West divided on chemical weapons

European opposition to the production of chemical weapons could become so widespread as to threaten the cohesion of the Western alliance, analysts here say. They see the disagreement as being as unsettling as the proposed deployment of new US nuclear weapons in Europe was several years ago.

Last week defense ministers from several West European countries, including Norway, the Netherlands, Denmark, Luxembourg, and Greece dissented from general NATO approval of a United States plan to begin producing chemical weapons again after a 17-year lull. No country saw fit to block the US plan.

But several recent developments point to growing European unhappiness with the Reagan administration's proposal to spend $1.1 billion on its so-called ``chemical deterrence'' program.

Earlier this month, the Danish parliament called on its government to dissociate itself from the US plan.

Early last week, Dutch Foreign Minister Hans van den Broek, said that while the Netherlands would not ``torpedo'' the US program, it ``profoundly regretted'' the development of chemical weapons. Any suggestion that the plan had received the ``benediction'' of the NATO alliance would be an ``enormous embarrassment to my government,'' he said.

In Belgium, news of the US plan has triggered noisy exchanges in Parliament, where key members of the opposition Socialist Party were joined in denouncing the plan by members of parties represented in the ruling center-right coalition. No European country, moreover, has said that it will accept deployment of the weapons on its territory without prior consultation.

Last December, the US Congress approved plans to start producing chemical weapons again -- but only if America's NATO allies demonstrated their support for the project. Contingency plans for their use in time of war are now being drawn up by US military authorities.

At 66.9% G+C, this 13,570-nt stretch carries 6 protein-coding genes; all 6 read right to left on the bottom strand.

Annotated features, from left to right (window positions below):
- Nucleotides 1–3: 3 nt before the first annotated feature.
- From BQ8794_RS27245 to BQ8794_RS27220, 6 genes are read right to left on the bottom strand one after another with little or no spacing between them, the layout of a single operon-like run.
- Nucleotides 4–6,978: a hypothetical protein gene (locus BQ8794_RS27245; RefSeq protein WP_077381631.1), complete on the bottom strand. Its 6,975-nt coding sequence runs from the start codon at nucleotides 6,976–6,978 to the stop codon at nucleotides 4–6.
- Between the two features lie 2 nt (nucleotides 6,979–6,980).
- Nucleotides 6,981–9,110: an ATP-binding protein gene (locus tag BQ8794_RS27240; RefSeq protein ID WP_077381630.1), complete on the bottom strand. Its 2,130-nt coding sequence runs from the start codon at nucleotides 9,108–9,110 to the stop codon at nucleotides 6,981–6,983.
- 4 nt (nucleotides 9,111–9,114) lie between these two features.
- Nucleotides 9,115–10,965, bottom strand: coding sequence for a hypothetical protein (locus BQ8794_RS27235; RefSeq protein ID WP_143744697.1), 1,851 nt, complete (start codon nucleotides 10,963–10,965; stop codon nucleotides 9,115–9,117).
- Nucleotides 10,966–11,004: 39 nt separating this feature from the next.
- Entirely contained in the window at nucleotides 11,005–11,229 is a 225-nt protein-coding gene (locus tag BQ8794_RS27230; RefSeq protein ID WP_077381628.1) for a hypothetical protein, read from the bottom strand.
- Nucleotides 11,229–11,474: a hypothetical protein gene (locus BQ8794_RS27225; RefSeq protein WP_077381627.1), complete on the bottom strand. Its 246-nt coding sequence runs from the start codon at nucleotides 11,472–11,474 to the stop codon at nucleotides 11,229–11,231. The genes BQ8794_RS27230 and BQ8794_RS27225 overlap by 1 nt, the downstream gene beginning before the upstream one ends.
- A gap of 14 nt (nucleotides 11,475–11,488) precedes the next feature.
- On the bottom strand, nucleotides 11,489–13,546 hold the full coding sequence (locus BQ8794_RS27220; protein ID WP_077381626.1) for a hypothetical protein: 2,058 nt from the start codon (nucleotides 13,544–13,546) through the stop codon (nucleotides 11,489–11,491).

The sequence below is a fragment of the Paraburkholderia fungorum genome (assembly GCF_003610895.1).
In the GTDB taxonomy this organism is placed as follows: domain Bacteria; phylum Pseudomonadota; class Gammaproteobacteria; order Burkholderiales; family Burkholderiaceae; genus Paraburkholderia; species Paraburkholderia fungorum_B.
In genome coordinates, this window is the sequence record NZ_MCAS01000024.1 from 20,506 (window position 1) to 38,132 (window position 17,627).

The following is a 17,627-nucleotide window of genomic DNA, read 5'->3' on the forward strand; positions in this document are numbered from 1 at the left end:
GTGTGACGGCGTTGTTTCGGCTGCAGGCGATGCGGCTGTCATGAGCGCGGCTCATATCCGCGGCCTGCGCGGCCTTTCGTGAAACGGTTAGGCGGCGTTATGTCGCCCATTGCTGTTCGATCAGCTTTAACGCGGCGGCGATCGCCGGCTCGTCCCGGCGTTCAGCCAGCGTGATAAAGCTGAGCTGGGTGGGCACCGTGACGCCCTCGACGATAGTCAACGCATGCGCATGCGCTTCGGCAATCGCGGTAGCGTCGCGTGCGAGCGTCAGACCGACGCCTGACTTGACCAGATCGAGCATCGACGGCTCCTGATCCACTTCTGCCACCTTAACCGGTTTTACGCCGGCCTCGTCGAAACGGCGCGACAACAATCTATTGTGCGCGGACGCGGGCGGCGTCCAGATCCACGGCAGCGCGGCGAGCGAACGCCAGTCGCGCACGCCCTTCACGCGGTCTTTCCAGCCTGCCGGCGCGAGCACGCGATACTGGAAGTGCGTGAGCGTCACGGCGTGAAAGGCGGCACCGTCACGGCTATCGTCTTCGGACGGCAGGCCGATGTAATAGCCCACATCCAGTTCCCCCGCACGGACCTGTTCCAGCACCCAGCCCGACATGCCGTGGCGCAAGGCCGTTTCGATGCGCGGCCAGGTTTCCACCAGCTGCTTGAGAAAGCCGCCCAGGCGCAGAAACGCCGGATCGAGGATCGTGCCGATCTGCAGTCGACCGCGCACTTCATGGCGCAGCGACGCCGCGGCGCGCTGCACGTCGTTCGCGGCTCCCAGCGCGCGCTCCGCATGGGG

The US argues that it must begin manufacturing chemical weapons again because the West's existing stockpile is dangerously obsolete and almost useless. It also says the US must match the Soviet Union's chemical weaponry buildup (the USSR is said to have about 300,000 tons, compared to 42,000 tons for the US) in order to pressure the Soviets into negotiating a worldwide ban on such weapons.

``The Soviet Union has about 100,000 troops whose sole duty is chemical warfare,'' said US Defense Secretary Caspar Weinberger after last week's NATO meeting. ``They have violated their treaty agreements not to use chemical weapons at least twice. . . . If they've done it twice, they're very apt to do it again. So it's absolutely vital that we modernize our chemical weapons.''

Secretary Weinberger said that he did not foresee any problems ushering the administration's proposal through Congress in the wake of some European opposition at the NATO meeting. To some observers here, however, that remains to be seen.

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